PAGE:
Trace Adkins
at Opry on July 26

by Tamela Meredith Partridge

One small shake of country entertainer Trace Adkins family tree will reveal a heritage rich in musical influences.

“Granddaddy was a great bass singer,” Adkins says. “I used to love to stand beside him in church and listen to him sing. Uncle J.W. has recorded several gospel albums and was a train engineer, so his nickname became the ‘singing engineer.’ Uncle John played boogie woogie piano at all of our family gatherings and Mama and all my aunts sang in the choir. As you can see, I grew up with music.”

Adkins will share his inherent baritone with the Little Nashville Opry audience on Saturday, July 26, at 6 and 9:30 pm.

Son of a teacher and a papermill worker, Tracy “Trace” Darrell Adkins grew up in Sarepta, Louisiana, where he delivered the national rural newspaper “Grit,” hauled hay and performed with his high school gospel quartet.

Upon graduation, the 6 foot 6 inch lineman spent two years playing football, singing gospel and studying petroleum technology at Louisiana Tech University.

Leaving college, Adkins worked the next ten years as a carpenter, pipefitter and offshore oil rig derrickman.

“I grew up in the oilfield, and that’s who I am and what I am,” Adkins says. “I’m a Southern gentleman—polite, hospitable and respectful—but I’m not going to try to be squeaky clean. I’m not that kind of person. I’m a roughneck, and I won’t try to hide it.”

Another thing Adkins couldn’t hide was his passion for singing, songwriting and entertaining. Transferring his years of gospel experience towards his true love of country music, Adkins began playing the honky-tonk circuit in the south and southwest.

“Performing live is something I absolutely live for,” Adkins says.

His big break occurred in a Mt. Juliet, Tennessee venue where a Capitol Nashville records executive heard him sing and offered a recording contract in 1995.

Adkins unique flair for choosing songs of varying moods, colors and attitudes is exemplified in the July-released album, “Trace Adkins Greatest Hits – Vol. 1.” Chart-topping singles on the album include, “Every Light In The House,” “(This Ain’t) No Thinkin’ Thing,” “The Rest Of Mine,” “I’m Tryin’” and current single “Then They Do.”

“I’m still recording songs that I think could be career singles,” Adkins says. “So I was a little concerned when they told me the next album was going to be a Greatest Hits. I thought, Oh God, one of the reasons why an artist puts out a Greatest Hits is that it’s a last, desperate act. Well, I definitely don’t think I’m done yet, so let’s choose reason Number Two. There have been times in my career when the wheels have come off the bus and things got screwed up. But I’m still here, and things are better than ever. In fact, this year’s been pretty wild, man—every gig we’ve done has been a sell-out.”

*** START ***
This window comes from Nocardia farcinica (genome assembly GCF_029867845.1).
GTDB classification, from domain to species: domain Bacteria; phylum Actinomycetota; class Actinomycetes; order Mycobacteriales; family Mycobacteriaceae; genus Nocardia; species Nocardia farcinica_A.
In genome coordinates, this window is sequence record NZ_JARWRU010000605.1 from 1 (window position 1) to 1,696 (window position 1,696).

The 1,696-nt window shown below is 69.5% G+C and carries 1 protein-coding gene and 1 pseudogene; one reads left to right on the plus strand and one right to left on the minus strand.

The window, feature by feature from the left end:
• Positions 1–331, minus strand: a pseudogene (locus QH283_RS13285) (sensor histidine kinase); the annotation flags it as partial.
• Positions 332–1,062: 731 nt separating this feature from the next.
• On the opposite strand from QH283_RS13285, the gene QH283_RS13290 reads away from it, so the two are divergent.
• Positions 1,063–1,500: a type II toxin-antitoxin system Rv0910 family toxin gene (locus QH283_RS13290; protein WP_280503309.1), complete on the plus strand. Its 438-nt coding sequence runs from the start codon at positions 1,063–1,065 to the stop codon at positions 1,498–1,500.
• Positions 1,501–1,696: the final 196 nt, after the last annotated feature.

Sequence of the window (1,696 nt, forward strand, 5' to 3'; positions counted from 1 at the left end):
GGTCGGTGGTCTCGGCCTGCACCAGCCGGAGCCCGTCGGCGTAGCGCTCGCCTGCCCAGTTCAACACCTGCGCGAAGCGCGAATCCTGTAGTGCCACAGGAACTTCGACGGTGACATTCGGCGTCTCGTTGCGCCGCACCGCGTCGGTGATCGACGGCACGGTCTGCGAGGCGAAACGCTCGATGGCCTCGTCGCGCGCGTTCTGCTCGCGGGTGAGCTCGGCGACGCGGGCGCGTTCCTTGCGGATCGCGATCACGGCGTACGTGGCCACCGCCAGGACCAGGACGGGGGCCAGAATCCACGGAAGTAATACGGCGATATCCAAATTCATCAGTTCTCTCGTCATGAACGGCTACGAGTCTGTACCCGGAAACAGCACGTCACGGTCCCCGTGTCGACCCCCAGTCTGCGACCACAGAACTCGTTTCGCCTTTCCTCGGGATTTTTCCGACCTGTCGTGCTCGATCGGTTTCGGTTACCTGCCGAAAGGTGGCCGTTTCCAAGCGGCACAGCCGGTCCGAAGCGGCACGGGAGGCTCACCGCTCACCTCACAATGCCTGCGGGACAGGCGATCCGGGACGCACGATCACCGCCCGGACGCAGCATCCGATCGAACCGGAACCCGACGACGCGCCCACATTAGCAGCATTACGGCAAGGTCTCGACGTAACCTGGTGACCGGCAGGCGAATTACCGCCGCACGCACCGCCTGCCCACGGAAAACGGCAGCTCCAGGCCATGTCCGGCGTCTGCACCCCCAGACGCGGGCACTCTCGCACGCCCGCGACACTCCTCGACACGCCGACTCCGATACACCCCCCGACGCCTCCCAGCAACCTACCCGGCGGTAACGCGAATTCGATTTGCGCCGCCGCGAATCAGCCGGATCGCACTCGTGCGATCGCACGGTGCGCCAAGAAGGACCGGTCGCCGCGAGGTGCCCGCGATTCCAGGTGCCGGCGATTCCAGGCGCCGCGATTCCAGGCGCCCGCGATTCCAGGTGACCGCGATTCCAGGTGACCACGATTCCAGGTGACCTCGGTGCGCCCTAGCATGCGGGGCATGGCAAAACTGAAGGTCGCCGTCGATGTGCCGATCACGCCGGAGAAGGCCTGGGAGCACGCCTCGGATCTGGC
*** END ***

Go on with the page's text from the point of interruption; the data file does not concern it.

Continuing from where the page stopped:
No stranger to adversity, Adkins road to success has hit a few bumps along the way. Assorted broken bones, physical injuries and near death experiences include a finger severed on an offshore oil rig, nose re-attached after a car crash, being run over by a bulldozer, explosion of a 400-barrel oil tank while he was repairing it and accidentally being shot through the heart by his second wife.

But everything you survive makes you stronger—physically, emotionally and professionally.

“When I was singing five nights a week in beer joints I think I just developed tungsten vocal cords,” Adkins says. “I think those years of playing in clubs and not having a good monitor system and singing as loud as you possibly could, just to hear yourself, served me well.”

Adkins horizons are sunnier these days due to a happy marriage with third wife Rhonda, their daughters Mackenzie and Brianna, two daughters Tarah and Sarah from his first marriage and a music career that is right on track.

“I’m a country artist and proud of it,” Adkins says. “But, man, I’ve also got that wild streak in me, too, that I can’t wash away. It’s that 38 Special, Lynyrd Skynyrd, Molly Hatchett side of me. That’s why I cut ‘Know a Little’ for the King of the Hill movie soundtrack and did ‘Legs’ on the ZZ Top tribute TV show. I enjoy doing that stuff. It just feels good. In fact, most everything feels better now. I want to get back to having that joy for music that means you do it just for the pure love of doing it. That’s what I want to be like, and I’m getting that way. One day at a time.”